By David Roach
B&R Contributing Writer
HENDERSONVILLE — When Tennessee Gov. Bill Lee asked churches March 13 not to meet in person, leaders at First Baptist Church in Hendersonville thought they would have to suspend normal worship services two or three weeks, until Easter at the latest. When those plans didn’t materialize, they figured everything would be back to normal by the start of school. That didn’t materialize either.
Today, the church is still more than 40 percent below its pre-pandemic worship attendance of 3,750 and doesn’t know when — if ever — things will get back to normal. Yet God is at work. The church baptized 51 people on a single Sunday in August.
Pastor Bruce Chesser, who serves as Tennessee Baptist Convention president, says he is learning to minister despite the constantly shifting new reality, and he wants to help other church leaders do the same. At a Sept. 17 seminar, he and First Baptist executive pastor Bruce Raley told 42 Tennessee Baptists to plan for COVID-19 to alter their ministry strategy for the next 12-18 months.
“We’ve got to be in a period of reorganization,” Chesser said, “because the church that you and I were trained to minister in doesn’t exist anymore. I’m not saying it won’t ever exist,” but “it doesn’t exist at this moment.”
The seminar, titled “Navigating the Next 12 to 18 Months,” included suggestions for maintaining a church’s mission and purpose while adjusting the logistics of its evangelism, discipleship, worship and money management in the era of limited gatherings and social distancing.
Bert Spann, pastor of First Baptist Church in Hohenwald, said the seminar infused his ministry planning with “some creative juices.”
“Everybody’s affected” by COVID, Spann said. “I don’t have time or energy to reinvent the wheel, and I want to hear what other people are doing to effectively do ministry.”
Churches with more than 200 members generally have rebounded to 50 percent or less of their pre-pandemic attendance, Raley said. The figure rises to about 75 percent for churches of fewer than 200. The reduced attendance could continue for months, given projections a COVID-19 vaccine may not be distributed widely until mid-2021.
The question for churches, Chesser and Raley said, is whether they can adjust to a new baseline attendance and find creative ways to grow again.
“We’re in a period of time that demands rapid, decisive action,” Raley said. “And we have to make some tough calls without full knowledge.”
Rekindling a church’s mission and establishing core values for pandemic ministry are key steps, Raley said. First Hendersonville’s pandemic core values are focusing on “people over tasks,” determining what the church can do rather than what it cannot do and redirecting ministry rather than reducing it. When coronavirus forced cancelation of major ministry events like Vacation Bible School and the Christmas adult choir program, First Baptist examined the purpose of those events and designed alternatives that account for social distancing and other COVID-19 restrictions.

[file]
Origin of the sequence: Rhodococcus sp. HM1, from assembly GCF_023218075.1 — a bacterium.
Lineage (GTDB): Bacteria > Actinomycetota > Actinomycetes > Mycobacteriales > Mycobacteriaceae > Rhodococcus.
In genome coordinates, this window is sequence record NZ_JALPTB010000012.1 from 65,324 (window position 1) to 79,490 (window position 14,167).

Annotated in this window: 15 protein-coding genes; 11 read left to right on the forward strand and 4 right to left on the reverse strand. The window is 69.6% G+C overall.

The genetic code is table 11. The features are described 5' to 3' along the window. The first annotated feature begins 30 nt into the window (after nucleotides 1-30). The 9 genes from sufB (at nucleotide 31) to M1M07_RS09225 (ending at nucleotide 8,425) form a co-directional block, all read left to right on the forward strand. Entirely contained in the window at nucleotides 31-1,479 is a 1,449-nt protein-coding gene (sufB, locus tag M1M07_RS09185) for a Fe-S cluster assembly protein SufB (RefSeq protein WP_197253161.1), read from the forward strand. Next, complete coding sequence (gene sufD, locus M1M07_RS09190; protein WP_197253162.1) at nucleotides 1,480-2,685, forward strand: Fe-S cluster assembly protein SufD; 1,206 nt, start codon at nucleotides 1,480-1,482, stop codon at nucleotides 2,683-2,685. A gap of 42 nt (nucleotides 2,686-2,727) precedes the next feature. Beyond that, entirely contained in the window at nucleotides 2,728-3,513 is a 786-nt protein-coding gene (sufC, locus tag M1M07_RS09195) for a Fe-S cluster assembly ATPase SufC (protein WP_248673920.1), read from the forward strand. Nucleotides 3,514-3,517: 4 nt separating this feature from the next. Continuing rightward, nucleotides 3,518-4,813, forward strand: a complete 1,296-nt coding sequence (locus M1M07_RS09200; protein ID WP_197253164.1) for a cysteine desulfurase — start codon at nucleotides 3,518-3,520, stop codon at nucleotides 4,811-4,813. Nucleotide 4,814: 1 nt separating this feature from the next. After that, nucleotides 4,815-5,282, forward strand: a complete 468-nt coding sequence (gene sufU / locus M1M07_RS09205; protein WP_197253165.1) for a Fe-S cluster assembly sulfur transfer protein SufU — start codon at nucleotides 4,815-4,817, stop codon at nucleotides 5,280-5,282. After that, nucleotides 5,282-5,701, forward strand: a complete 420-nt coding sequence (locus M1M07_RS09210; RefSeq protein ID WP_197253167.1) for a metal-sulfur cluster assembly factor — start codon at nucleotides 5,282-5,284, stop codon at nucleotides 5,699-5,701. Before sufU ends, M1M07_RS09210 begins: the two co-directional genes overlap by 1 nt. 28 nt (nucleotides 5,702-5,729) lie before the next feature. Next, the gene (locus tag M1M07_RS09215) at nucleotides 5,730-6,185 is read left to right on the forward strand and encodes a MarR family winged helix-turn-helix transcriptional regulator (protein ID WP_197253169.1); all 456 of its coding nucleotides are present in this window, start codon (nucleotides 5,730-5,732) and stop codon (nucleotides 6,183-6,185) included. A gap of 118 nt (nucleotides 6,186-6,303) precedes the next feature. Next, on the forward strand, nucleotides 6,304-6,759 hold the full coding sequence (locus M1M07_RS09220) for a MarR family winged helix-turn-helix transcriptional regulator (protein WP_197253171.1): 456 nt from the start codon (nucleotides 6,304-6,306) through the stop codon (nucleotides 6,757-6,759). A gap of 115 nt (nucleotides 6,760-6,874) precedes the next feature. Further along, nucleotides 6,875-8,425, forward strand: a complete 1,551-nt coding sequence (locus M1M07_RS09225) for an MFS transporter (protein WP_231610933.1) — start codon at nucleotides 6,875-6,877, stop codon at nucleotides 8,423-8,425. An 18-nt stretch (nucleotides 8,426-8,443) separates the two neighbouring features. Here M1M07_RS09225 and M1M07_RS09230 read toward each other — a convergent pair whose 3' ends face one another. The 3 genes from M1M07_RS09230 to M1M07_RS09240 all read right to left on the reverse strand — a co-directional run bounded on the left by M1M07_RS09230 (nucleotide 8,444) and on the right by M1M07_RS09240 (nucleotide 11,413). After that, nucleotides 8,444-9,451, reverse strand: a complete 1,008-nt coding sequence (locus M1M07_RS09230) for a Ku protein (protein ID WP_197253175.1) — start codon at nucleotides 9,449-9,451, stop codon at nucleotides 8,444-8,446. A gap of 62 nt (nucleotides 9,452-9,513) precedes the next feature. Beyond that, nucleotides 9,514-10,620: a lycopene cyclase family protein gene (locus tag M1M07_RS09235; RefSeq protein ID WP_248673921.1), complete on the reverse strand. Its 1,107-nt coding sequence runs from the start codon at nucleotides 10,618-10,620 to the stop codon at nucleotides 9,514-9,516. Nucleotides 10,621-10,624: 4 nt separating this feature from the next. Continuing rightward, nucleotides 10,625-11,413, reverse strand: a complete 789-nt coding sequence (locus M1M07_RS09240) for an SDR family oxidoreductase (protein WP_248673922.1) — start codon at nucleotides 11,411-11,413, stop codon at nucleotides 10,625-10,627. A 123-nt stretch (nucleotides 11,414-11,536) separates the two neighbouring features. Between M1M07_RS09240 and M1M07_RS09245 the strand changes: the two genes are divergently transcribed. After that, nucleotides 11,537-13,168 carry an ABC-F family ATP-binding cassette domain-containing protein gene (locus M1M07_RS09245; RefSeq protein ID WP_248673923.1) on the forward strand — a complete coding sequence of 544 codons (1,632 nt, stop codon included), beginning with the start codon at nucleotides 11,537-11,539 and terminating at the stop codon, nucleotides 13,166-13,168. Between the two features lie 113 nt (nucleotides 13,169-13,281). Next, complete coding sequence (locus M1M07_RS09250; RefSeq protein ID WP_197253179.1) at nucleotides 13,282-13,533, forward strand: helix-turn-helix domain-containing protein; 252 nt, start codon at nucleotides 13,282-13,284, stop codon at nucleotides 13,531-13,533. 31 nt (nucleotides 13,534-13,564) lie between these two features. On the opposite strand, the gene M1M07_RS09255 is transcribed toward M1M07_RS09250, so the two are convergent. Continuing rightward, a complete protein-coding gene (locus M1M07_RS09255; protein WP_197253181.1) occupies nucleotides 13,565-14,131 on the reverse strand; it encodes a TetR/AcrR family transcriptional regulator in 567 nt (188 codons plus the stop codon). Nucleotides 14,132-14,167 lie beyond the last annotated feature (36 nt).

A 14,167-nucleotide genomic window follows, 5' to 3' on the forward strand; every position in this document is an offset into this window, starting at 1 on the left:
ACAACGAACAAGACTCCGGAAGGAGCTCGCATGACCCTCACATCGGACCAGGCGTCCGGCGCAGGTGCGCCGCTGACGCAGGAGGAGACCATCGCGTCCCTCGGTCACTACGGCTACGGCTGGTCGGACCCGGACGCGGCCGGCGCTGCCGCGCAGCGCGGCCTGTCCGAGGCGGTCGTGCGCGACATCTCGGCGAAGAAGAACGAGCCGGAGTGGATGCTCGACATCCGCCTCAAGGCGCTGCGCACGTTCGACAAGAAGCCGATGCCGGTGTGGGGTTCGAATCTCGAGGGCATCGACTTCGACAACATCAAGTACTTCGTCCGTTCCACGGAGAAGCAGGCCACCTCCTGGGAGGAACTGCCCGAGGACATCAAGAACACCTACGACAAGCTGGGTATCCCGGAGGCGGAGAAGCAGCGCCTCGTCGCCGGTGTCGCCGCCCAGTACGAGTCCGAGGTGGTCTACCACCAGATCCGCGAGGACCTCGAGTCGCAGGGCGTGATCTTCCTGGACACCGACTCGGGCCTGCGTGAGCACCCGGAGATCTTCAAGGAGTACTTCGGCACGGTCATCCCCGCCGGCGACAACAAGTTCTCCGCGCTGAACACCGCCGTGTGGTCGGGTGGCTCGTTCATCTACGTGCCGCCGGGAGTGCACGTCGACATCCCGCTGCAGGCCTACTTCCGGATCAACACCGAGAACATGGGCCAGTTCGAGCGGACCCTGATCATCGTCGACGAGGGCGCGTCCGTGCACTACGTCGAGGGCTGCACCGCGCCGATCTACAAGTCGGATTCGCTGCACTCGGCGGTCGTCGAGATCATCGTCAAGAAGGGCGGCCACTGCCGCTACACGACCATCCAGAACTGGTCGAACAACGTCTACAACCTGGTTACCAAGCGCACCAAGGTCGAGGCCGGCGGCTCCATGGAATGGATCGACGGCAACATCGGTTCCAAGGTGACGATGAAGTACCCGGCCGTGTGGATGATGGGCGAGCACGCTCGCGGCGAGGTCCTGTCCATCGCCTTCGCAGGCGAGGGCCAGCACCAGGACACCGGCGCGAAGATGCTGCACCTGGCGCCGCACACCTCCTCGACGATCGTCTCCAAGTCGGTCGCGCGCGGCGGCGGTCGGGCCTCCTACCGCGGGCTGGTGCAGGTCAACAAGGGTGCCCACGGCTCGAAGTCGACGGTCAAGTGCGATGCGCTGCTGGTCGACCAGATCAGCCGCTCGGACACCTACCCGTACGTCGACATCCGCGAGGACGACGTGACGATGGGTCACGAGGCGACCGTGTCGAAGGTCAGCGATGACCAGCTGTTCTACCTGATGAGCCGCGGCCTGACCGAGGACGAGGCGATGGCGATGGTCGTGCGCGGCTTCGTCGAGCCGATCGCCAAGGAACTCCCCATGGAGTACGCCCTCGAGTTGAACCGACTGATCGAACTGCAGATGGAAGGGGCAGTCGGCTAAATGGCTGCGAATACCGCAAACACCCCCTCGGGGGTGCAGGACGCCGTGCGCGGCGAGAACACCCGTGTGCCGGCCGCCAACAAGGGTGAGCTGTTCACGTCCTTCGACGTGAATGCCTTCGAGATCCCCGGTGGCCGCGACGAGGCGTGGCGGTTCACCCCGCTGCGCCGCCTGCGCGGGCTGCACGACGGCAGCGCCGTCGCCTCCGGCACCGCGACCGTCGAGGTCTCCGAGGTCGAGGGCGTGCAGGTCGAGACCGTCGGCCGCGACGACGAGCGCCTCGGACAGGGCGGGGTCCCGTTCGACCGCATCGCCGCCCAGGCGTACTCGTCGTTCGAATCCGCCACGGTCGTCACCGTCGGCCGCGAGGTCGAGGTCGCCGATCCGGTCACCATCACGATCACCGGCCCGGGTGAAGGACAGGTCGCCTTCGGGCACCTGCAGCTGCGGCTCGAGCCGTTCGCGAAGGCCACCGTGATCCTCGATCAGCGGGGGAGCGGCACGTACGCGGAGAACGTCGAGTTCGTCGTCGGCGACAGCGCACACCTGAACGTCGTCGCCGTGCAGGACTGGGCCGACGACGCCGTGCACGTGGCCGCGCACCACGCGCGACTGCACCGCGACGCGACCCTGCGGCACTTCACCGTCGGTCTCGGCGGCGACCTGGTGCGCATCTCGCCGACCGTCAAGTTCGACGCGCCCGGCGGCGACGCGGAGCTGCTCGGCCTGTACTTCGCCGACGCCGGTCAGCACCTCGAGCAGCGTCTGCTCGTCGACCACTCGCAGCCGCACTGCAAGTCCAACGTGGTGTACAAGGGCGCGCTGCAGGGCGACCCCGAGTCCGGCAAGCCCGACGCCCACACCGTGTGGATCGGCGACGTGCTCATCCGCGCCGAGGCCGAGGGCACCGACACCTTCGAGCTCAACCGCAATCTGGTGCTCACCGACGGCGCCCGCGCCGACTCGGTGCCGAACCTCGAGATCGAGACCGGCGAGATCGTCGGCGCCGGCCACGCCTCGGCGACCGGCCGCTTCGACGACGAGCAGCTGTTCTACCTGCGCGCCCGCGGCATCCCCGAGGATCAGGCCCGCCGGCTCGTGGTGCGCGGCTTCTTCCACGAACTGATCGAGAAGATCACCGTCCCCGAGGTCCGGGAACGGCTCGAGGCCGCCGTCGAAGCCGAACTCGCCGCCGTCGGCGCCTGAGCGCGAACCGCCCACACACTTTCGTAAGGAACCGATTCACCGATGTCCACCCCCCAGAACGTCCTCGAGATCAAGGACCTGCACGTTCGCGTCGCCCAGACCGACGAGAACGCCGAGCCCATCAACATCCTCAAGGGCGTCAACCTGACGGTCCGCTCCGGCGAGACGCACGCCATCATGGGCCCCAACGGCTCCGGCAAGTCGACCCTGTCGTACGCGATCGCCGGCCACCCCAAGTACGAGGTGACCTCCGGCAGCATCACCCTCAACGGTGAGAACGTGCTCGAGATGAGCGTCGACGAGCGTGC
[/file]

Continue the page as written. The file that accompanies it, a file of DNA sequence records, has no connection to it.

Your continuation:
That meant replacing VBS with backyard Bible clubs. For holiday music, the church has purchased TV time to broadcast its adult choir program in Nashville on Christmas Eve and Christmas Day, increasing its normal audience of thousands to hundreds of thousands.
Financial planning is of particular importance over the next year, Raley said. Church giving generally has remained strong to date, but giving trends tend to follow attendance trends, leaving him “not worried, but cautious.”
Stewardship emphasis and expense control both should be priorities in the coming months, Raley said. Telling stories of giving’s positive effects can encourage generosity, he said. On the expense control side, he has “never found a budget you can’t tweak 5 percent” by eliminating nonessentials — like custom t-shirts for church events at First Baptist.
Chesser and Raley made dozens of suggestions for adjusting other key ministry areas, noting not all ideas will work for all churches. Among their suggestions:
- To emphasize evangelism, encourage church members to post their testimonies on social media; hold an outdoor lake or river baptism service; challenge church members to get to know their neighbors; conduct a new member orientation via Zoom; and offer people a way to respond to invitations during worship services via text message.
- To emphasize discipleship, offer a variety of small group options, including online groups, hybrid in-person/online groups, weekday groups, weeknight groups and Sunday groups; start new groups with 5-7 people and aim to grow them to 10; and launch a coordinated Bible reading plan for the whole church.
- To emphasize worship, launch an online campus to supplement in-person worship; ask people to reserve specific seats online for Christmas and Easter services to avoid overcrowding; baptize only one person or family group per service to allow social distancing and chlorination of the water between services; and use prepackaged Lord’s Supper elements that people pick up on their way into the service.
Chesser and Raley will present the seminar free of charge for any association or region of the state that requests it.